As the celebrations for the memorial gets underway, Robert and Eve start to get closer - he’s a fast worker is our Bob, making a play for the poor girl almost straight away - and they head out to watch the ceremonial bonfire and some rather reckless use of fireworks (Karloff almost gets one in the face, which surely wasn’t in the script).

When Robert has another ‘dream’ of a ritual, in which he’s being made to sign a witch’s confession, he sees his brother, who has been made a slave of the Priestess Lavinia. He even ends up sleepwalking and is just saved from walking into a lake by a friendly neighbourhood policeman. He takes Robert back to the house and he goes knocking on Eve’s bedroom door, clearly a little distressed. Now, since Robert has already shown his ‘interest’, shall we say (essentially throwing himself at Eve), it might be a little naïve for her to answer her bedroom door to a potential sex pest in a short nightie. And even more so to let him lie in her single bed with him. Still, this was a different age, clearly. And lo and behold, the four-poster bed is soon a-rocking. When he finally makes it back to his own room, he comes across a secret door - one that leads to the room in his ‘dreams’.

Robert goes to see the Professor and learns that he is, in fact, the last descendant of the witch’s chief accuser - and she won’t rest until she is avenged.


We won’t spoil the rest of the plot, but there are twists and turns aplenty and it is certainly a bigger success as a movie than director Vernon Sewell’s previous Tigon picture, The Blood Beast Terror (1968), which is quite a struggle to re-watch these days (and star Peter Cushing wasn’t particularly enamoured with at the time).

Curse of the Crimson Altar is loosely based on the H. P. Lovecraft story The Dreams in the Witch House, and was retitled The Crimson Cult for its 1970 release in the US. The story is almost a predecessor to The Wicker Man with its basis of a missing person and rituals but has much more going for it than a lot of people give it credit for. Not least the stellar cast and vivid colour palette.

Although all the elements of the film work perfectly, it could have been much different. Karloff was originally cast as the villain, playing to type, but his ill health gave producers fears that he may not be able to finish filming. Before production began, the aging actor was dropped from the role and the search was on for an equally recognisable name. Attempts to sign Vincent Price would have meant delaying the start of the project, so Christopher Lee was contracted. It was just a week before the cameras were due to roll that Tigon changed their minds on Karloff, rather callously figuring that they’d have paid him whether he lived or died anyway. A smaller part was hastily written by associate producer Gerry Levy.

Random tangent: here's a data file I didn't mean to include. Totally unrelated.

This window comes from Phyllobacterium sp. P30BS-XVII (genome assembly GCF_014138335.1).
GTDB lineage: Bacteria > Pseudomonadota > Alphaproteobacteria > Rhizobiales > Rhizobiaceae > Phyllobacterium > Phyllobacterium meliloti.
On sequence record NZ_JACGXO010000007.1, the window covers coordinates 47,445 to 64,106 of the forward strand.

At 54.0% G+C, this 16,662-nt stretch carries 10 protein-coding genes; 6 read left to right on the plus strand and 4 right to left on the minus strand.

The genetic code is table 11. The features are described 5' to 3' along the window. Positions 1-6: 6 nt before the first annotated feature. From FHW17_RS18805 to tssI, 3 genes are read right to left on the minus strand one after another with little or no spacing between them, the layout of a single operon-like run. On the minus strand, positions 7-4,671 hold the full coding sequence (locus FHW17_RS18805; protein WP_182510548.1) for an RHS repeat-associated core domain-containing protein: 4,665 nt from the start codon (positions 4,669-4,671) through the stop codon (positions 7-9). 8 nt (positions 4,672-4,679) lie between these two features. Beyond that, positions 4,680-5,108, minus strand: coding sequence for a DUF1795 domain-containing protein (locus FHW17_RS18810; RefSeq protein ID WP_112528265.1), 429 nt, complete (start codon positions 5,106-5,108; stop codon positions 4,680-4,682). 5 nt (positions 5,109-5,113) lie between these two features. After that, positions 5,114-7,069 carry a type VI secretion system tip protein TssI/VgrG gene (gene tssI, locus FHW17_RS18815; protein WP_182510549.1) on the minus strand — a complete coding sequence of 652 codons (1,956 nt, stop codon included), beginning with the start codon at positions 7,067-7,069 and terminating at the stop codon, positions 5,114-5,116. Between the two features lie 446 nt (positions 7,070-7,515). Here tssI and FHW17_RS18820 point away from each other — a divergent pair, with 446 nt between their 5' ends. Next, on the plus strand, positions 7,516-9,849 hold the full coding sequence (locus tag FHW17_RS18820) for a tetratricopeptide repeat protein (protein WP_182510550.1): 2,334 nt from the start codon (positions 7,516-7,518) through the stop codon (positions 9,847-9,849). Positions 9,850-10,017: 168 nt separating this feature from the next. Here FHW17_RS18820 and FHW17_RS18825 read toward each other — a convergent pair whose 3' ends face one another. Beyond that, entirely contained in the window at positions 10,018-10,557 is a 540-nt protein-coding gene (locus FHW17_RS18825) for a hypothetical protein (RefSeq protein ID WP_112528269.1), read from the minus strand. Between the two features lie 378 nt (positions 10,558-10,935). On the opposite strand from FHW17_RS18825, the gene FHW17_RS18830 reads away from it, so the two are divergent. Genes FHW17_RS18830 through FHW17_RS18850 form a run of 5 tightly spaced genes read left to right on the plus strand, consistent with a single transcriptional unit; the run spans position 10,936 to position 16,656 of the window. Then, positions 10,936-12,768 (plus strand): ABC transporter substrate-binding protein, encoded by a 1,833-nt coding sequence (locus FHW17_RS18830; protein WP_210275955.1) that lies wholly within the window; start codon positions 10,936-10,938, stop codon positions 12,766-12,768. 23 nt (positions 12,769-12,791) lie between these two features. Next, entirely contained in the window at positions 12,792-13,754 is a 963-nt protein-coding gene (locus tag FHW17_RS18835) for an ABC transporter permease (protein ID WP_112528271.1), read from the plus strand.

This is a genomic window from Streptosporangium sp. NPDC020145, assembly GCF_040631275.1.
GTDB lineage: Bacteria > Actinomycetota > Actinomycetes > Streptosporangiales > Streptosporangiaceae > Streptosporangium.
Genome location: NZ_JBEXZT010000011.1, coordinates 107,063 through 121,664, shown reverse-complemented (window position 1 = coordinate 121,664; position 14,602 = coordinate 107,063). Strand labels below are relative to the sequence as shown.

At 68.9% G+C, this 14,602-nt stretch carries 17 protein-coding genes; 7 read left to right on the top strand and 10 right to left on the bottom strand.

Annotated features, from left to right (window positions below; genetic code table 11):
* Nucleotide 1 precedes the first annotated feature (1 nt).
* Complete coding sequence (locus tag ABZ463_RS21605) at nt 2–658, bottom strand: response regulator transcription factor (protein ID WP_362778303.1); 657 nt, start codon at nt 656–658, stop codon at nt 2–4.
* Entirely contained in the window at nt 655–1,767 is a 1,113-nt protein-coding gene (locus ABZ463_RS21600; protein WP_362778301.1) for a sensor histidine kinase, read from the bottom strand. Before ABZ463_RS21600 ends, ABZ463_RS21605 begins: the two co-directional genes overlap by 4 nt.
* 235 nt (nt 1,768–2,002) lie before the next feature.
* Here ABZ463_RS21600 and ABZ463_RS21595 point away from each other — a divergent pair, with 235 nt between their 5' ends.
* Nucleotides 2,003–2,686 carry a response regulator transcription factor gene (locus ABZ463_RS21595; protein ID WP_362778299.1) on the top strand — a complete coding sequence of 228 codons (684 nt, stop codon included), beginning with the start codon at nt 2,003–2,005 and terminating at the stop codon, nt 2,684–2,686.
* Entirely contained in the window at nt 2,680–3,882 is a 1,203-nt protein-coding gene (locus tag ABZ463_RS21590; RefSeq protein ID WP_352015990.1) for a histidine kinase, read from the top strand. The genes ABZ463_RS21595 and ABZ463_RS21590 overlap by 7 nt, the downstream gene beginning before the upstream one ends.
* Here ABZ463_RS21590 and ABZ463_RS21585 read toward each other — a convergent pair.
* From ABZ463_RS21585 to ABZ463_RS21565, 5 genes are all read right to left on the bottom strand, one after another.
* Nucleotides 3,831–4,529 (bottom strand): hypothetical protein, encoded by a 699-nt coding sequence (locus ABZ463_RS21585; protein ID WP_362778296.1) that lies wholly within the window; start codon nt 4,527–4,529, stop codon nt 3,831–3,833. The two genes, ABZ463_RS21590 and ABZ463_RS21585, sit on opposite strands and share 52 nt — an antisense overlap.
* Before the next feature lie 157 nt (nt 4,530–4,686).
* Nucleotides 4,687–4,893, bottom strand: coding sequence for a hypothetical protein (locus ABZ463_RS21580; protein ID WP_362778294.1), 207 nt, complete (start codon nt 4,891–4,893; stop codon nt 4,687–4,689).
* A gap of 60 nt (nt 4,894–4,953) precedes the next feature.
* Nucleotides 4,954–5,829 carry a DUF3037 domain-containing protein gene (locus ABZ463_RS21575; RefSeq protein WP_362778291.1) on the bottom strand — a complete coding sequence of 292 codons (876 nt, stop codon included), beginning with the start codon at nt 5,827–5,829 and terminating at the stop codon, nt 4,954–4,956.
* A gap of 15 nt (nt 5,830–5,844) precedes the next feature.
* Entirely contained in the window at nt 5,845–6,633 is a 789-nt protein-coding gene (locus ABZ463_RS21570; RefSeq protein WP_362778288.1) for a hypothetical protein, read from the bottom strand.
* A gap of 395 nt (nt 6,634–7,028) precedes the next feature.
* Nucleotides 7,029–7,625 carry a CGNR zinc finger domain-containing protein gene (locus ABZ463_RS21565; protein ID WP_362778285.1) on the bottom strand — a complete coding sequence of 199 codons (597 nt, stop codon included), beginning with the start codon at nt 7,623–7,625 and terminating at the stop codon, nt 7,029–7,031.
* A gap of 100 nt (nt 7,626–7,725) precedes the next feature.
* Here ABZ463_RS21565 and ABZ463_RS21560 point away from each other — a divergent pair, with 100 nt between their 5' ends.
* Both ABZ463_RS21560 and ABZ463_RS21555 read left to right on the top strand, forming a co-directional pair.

His new role in place, all the scenes involving Boris were shot first. It was by no means an easy shoot for the legend, however. Frail, ill, and confined to a wheelchair, the filming took place during several cold December nights. No matter how sad the image of the frail and actor is, he gave 100 percent and is as memorable and engaging as he ever was. Even opposite Christopher Lee (whom he’d worked with on Corridors of Blood in 1958), the star shone brightly, delivering his lines with his trademark beautiful lisping voice. A brilliant gag has his character raving about a vintage brandy, only for Mark Eden’s Robert Manning to down it as if it were water; leaving the academic scoffing at his young guest. Clearly a very proud man right to the end, Karloff actually insisted on walking in one scene (towards the end of the film), something that left him in intense pain and breathless. He was adamant that the audience didn’t only see him confined to his chair. The freezing shoot did get the better of him, however, and he was hospitalised for a while with a bad cold. He recovered, and returned to Hollywood, where he fulfilled his obligations of appearing in four low-budget Mexican horror films. He passed away in February 1969, a mere two months after Curse of the Crimson Altar’s UK release. The four Mexican movies were all released several years after the legend’s death and are a sorry way to remember the great man. As a more fitting swan song, Peter Bogdanovich’s superb Targets (1968) and Sewell’s Crimson Altar are better ways to remember the career of an actor who brought chills, thrills, and many smiles to the faces of his adoring public.

Sky 319, Virgin 149, Freeview 70, Freesat 138.